MEMPHIS, TN (WMC) - A landlord who continued to lease an East Memphis property that city code enforcement officials declared unfit for habitation is a former $1 million winner at one of the Mississippi casinos.
According to property records, KC Rental Properties LLC of Robinsonville, Mississippi, owns the house at 3253 Nathan Avenue. Heather Miller-Tyner produced cash receipts that indicated she paid a $1,200 down payment toward a lease on the home.
Miller-Tyner moved in November 6, but had to vacate the house a week later when a Memphis city code enforcement inspector declared the property a "dangerous building," posting signs to "KEEP OUT" and "THIS DWELLING IS UNFIT FOR HUMAN HABITATION -- MUST NOT BE OCCUPIED."
"There's a lot of interior leaks going on. There's mold inside the house," said Memphis Code Enforcement Inspector Kevin Boone. "And that right there is against housing codes."
"I feel very betrayed," Miller-Tyner said. "The landlord met me out here after church, showed me the property. It appeared fine. She told me the damages around the property were minor. They don't sound minor to me. She left a lot out."
The landlord is Karen Christian, the "KC" in KC Rental Properties. In a search of the WMC Action News 5 story archives, we discovered Christian won a $1 million drawing at Tunica, Mississippi's Horseshoe Casino in 2013.
"It is truly a blessing, and I believe it was just meant for me," Christian beamed on camera as she held the $1 million check.
Now Memphis Public Works Division Director Robert Knecht describes Christian as a problem landlord on a first-name basis with his code inspectors.
"She has not done what we have asked of her (in repairing her property)," Knecht said. "(Christian) was aware of the conditions of the property," Boone added.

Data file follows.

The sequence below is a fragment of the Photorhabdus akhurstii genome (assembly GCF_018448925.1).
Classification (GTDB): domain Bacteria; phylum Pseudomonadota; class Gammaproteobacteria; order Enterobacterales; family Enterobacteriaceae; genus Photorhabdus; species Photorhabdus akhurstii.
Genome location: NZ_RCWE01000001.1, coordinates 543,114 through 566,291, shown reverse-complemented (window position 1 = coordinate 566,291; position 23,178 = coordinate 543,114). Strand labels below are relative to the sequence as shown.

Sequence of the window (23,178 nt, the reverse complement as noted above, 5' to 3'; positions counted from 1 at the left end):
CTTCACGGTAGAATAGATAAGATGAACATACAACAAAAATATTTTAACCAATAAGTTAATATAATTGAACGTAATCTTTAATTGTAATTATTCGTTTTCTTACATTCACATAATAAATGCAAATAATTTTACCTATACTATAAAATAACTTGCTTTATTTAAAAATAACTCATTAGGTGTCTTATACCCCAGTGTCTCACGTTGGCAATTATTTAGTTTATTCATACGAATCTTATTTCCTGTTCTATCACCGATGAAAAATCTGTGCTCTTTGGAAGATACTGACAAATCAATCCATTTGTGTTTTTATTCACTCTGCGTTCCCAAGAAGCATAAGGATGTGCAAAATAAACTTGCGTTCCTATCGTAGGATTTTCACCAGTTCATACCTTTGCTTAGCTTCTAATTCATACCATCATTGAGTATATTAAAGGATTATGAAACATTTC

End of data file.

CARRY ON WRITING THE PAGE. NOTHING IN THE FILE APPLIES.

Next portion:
If Miller-Tyner had clicked on the city's 311 iTracker tool before signing the lease along with her down payment, she would have discovered Knecht and his inspector have been investigating the property for months, citing Christian for continually failing to make repairs.
"As of now, the repairs haven't been made," said Boone. "She is not going to get it occupied until it is fully approved by code enforcement going forward."
"If (Miller-Tyner) has used the 311 app, she would have at least been educated and know that there's been substandard conditions (at the house) that have been identified," Knecht said.
"Wow. That would have been nice to know," reacted Miller-Tyner. "I would have never put any money down on the house. Very misleading."
Unlike four years ago as she brandished her big check, Christian declined an on-camera interview regarding her rental property. She acknowledged code enforcement's months of citations, but she said until last month, code inspectors never ordered her to keep the house unoccupied until she made repairs.
"That's on code (enforcement), not me," she said in a text. "I have done my part. I will continue to do the repairs and reopen the house when code approves. I have done right and will continue to repair the house including to code standards."
When we told her Miller-Tyner said she misled Miller-Tyner into signing a lease, Christian responded by email, in all caps: "THE FACT IS I HAVE SPENT $500,000 ON INVESTMENTS SINCE 2013 AND HELPED MORE PEOPLE WITH A PLACE TO LIVE THAT WERE HOMELESS WORKING PEOPLE THAT SIMPLY JUST NEEDED A SECOND CHANCE. I WAS THE ONE THAT STUCK MY HEAD OUT THERE AND HELPED, BLACK AND WHITE PEOPLE!!"
A receipt showed Christian eventually paid Miller-Tyner back $625 of her $1,200 down payment. Christian kept the rest, saying Miller-Tyner agreed to that via text. Miller-Tyner disputed there ever was such an agreement.
If you're looking to rent a property within the Memphis city limits, run its address through the city's 311 iTracker, either the desktop version or through the city's 311 app as featured in this WMC Action News 5 story. It will indicate if there have been any code enforcement actions at the location.